Director: Tod S. Lending
Screenwriters: Tod S. Lending

Institute History

  • 2000 Sundance Film Festival


At the outset, Legacy appears to be yet another exposé on the debilitation of urban poverty; its subject is the Collins family, who have raised their children on welfare in the absence of paternal support for over three generations. Undereducated and unemployed, the Collins women reside in one of Chicago’s oldest and most dangerous housing projects; each day they are bombarded by the chronic menaces of addiction and violence. But against seemingly insurmountable life reversals, the family rises, finding the inner strength and resolution to break the cycle of poverty.
On the first day of filmmaking, tragedy strikes the family when fourteen-year-old Terell, a community model and straight-A student, is gunned down outside his home. Narrating Legacy, his cousin Nicole describes the family’s devastation at Terrell’s loss and their extraordinary determination to transform his legacy into a source of inspiration for their resilience and revival. Struggling to provide stability for her troubled daughters, Alaissa (Nicole’s mother), and Wanda (Terrell’s mother), Nicole’s grandmother, Dorothy, dedicates herself to keeping her grandchildren safe and in school. Since they face severe economic, social, and psychological barriers, the prospect of graduating from the projects, welfare, and addiction, let alone a university, is so daunting it would seem to take a miracle.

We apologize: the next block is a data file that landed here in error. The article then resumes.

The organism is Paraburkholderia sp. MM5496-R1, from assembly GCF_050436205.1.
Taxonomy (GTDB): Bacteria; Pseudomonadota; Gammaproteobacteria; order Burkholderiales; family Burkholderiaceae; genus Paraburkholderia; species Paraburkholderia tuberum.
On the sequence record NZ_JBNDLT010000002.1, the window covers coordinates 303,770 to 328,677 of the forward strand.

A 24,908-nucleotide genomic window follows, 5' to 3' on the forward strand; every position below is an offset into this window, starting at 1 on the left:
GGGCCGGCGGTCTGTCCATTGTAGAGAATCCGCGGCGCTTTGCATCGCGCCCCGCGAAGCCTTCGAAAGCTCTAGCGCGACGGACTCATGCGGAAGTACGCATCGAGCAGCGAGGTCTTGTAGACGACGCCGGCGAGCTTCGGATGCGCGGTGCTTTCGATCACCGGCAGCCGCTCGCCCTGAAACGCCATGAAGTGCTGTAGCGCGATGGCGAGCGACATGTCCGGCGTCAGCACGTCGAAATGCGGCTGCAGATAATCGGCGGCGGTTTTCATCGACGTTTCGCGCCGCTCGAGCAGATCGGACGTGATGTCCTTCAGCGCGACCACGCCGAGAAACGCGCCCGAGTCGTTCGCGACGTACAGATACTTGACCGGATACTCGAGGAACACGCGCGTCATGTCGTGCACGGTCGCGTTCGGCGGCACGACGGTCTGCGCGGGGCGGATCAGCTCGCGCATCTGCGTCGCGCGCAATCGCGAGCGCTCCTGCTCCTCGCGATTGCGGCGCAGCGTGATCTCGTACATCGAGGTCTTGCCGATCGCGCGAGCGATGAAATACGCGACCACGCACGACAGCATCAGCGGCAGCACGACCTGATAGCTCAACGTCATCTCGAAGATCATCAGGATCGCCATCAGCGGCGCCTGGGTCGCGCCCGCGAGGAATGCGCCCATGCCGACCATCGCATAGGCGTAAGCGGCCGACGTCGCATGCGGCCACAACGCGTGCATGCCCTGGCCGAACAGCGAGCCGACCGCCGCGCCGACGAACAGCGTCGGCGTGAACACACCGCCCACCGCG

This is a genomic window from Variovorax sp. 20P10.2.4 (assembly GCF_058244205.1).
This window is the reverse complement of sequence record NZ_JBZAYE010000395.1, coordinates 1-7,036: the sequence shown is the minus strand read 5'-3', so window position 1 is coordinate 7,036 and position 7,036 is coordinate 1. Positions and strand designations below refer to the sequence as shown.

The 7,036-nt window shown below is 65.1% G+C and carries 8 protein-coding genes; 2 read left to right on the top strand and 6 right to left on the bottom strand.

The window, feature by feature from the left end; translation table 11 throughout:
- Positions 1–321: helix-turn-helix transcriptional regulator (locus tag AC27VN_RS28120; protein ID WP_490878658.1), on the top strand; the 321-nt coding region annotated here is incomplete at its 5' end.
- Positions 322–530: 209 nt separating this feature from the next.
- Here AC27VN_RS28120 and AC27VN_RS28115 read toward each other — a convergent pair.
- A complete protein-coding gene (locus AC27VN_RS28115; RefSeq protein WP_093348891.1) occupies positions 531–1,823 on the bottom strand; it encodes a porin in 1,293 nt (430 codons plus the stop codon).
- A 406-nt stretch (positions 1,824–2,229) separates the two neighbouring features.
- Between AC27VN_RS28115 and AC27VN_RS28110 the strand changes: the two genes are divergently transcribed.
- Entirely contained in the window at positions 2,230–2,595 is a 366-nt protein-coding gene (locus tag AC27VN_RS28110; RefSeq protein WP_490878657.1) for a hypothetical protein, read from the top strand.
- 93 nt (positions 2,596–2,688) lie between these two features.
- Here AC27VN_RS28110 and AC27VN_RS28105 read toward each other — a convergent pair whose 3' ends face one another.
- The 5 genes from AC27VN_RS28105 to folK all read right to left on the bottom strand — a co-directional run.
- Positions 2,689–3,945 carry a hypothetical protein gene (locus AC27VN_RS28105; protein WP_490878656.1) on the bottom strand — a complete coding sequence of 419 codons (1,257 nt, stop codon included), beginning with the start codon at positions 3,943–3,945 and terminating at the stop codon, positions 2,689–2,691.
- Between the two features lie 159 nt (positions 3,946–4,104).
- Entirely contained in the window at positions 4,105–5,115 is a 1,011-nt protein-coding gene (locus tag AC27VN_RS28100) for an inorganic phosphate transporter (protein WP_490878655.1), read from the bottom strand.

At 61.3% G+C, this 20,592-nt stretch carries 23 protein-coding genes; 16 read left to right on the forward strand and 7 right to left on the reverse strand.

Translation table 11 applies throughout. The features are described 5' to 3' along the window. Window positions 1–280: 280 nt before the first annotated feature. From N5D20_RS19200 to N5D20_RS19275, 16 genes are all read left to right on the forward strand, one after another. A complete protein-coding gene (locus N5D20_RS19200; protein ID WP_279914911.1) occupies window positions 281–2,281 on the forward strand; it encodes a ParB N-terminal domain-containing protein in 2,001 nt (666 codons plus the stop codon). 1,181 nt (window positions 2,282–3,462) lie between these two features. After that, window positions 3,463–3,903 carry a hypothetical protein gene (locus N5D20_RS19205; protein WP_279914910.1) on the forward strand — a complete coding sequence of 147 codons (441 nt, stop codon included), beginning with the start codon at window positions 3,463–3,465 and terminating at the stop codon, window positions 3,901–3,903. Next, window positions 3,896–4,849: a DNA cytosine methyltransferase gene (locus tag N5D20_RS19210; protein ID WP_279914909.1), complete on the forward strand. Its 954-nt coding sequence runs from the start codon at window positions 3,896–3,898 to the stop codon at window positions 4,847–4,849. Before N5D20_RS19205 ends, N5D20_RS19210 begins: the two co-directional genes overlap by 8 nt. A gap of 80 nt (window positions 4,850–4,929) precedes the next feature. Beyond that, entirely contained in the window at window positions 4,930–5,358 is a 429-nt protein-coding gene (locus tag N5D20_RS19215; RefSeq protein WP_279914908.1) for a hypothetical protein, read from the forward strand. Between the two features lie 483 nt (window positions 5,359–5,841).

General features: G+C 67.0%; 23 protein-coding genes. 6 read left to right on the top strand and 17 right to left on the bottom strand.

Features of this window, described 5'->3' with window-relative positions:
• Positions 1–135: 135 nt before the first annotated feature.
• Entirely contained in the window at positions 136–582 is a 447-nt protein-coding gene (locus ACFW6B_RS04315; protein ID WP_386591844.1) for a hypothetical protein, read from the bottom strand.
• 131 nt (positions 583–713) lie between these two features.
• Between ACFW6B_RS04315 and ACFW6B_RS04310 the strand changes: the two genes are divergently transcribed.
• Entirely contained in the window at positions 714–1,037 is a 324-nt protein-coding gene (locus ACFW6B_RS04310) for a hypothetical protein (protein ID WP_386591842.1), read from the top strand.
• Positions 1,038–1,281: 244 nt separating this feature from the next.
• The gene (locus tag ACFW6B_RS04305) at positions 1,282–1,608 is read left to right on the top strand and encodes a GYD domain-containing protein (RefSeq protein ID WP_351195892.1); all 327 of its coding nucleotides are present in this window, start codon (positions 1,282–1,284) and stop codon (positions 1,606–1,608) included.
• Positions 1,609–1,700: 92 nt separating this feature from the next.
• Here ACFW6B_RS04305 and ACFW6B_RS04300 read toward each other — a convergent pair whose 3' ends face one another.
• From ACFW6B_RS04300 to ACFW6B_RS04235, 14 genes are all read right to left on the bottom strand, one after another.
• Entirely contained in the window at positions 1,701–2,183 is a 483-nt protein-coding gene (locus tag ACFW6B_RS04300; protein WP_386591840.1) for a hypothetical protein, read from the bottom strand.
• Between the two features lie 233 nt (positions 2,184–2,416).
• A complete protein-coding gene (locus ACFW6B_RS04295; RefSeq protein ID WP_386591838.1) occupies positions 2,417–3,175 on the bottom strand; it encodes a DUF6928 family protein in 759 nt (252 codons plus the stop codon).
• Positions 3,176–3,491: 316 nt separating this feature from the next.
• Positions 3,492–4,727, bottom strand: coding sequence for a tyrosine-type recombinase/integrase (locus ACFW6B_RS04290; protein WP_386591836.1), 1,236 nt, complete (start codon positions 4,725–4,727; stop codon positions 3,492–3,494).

A stunning saga of one family’s ascendancy from the grips of despair, writer/director/producer Tod Lending’s Legacy is a masterwork of unique inspiration. With a style that is immediate, trusting, and incredibly intimate, Lending’s six-year odyssey is a majestic tribute to the dignity and perseverance of one family against the odds and untold adversity. —Rebecca Yeld

Screening Details

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